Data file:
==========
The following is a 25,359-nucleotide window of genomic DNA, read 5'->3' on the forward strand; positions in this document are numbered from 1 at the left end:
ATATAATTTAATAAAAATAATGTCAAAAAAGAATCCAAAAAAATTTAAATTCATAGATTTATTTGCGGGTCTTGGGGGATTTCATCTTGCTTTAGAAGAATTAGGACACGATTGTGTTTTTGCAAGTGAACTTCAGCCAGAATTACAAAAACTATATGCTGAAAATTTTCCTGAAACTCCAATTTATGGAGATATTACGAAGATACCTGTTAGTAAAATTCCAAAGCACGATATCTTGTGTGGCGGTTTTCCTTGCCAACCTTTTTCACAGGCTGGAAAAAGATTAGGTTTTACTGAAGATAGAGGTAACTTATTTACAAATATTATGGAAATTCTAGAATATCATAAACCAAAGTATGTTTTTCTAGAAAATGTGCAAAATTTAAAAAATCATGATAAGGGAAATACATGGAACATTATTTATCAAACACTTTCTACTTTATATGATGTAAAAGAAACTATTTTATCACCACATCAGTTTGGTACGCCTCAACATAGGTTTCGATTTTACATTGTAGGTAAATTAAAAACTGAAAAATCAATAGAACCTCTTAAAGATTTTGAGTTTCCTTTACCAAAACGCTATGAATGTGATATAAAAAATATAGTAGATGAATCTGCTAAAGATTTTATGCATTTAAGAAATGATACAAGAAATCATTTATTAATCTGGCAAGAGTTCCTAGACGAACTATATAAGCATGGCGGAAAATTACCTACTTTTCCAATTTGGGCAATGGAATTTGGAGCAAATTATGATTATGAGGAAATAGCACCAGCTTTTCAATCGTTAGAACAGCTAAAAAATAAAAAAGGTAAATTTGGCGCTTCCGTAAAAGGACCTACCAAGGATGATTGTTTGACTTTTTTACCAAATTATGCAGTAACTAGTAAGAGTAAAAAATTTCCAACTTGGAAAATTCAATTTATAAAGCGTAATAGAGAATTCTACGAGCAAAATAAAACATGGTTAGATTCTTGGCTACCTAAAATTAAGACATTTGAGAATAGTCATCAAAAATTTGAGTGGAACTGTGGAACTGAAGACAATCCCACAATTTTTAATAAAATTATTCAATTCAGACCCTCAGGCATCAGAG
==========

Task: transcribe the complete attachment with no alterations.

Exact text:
The following is a 25,359-nucleotide window of genomic DNA, read 5'->3' on the forward strand; positions in this document are numbered from 1 at the left end:
ATATAATTTAATAAAAATAATGTCAAAAAAGAATCCAAAAAAATTTAAATTCATAGATTTATTTGCGGGTCTTGGGGGATTTCATCTTGCTTTAGAAGAATTAGGACACGATTGTGTTTTTGCAAGTGAACTTCAGCCAGAATTACAAAAACTATATGCTGAAAATTTTCCTGAAACTCCAATTTATGGAGATATTACGAAGATACCTGTTAGTAAAATTCCAAAGCACGATATCTTGTGTGGCGGTTTTCCTTGCCAACCTTTTTCACAGGCTGGAAAAAGATTAGGTTTTACTGAAGATAGAGGTAACTTATTTACAAATATTATGGAAATTCTAGAATATCATAAACCAAAGTATGTTTTTCTAGAAAATGTGCAAAATTTAAAAAATCATGATAAGGGAAATACATGGAACATTATTTATCAAACACTTTCTACTTTATATGATGTAAAAGAAACTATTTTATCACCACATCAGTTTGGTACGCCTCAACATAGGTTTCGATTTTACATTGTAGGTAAATTAAAAACTGAAAAATCAATAGAACCTCTTAAAGATTTTGAGTTTCCTTTACCAAAACGCTATGAATGTGATATAAAAAATATAGTAGATGAATCTGCTAAAGATTTTATGCATTTAAGAAATGATACAAGAAATCATTTATTAATCTGGCAAGAGTTCCTAGACGAACTATATAAGCATGGCGGAAAATTACCTACTTTTCCAATTTGGGCAATGGAATTTGGAGCAAATTATGATTATGAGGAAATAGCACCAGCTTTTCAATCGTTAGAACAGCTAAAAAATAAAAAAGGTAAATTTGGCGCTTCCGTAAAAGGACCTACCAAGGATGATTGTTTGACTTTTTTACCAAATTATGCAGTAACTAGTAAGAGTAAAAAATTTCCAACTTGGAAAATTCAATTTATAAAGCGTAATAGAGAATTCTACGAGCAAAATAAAACATGGTTAGATTCTTGGCTACCTAAAATTAAGACATTTGAGAATAGTCATCAAAAATTTGAGTGGAACTGTGGAACTGAAGACAATCCCACAATTTTTAATAAAATTATTCAATTCAGACCCTCAGGCATCAGAG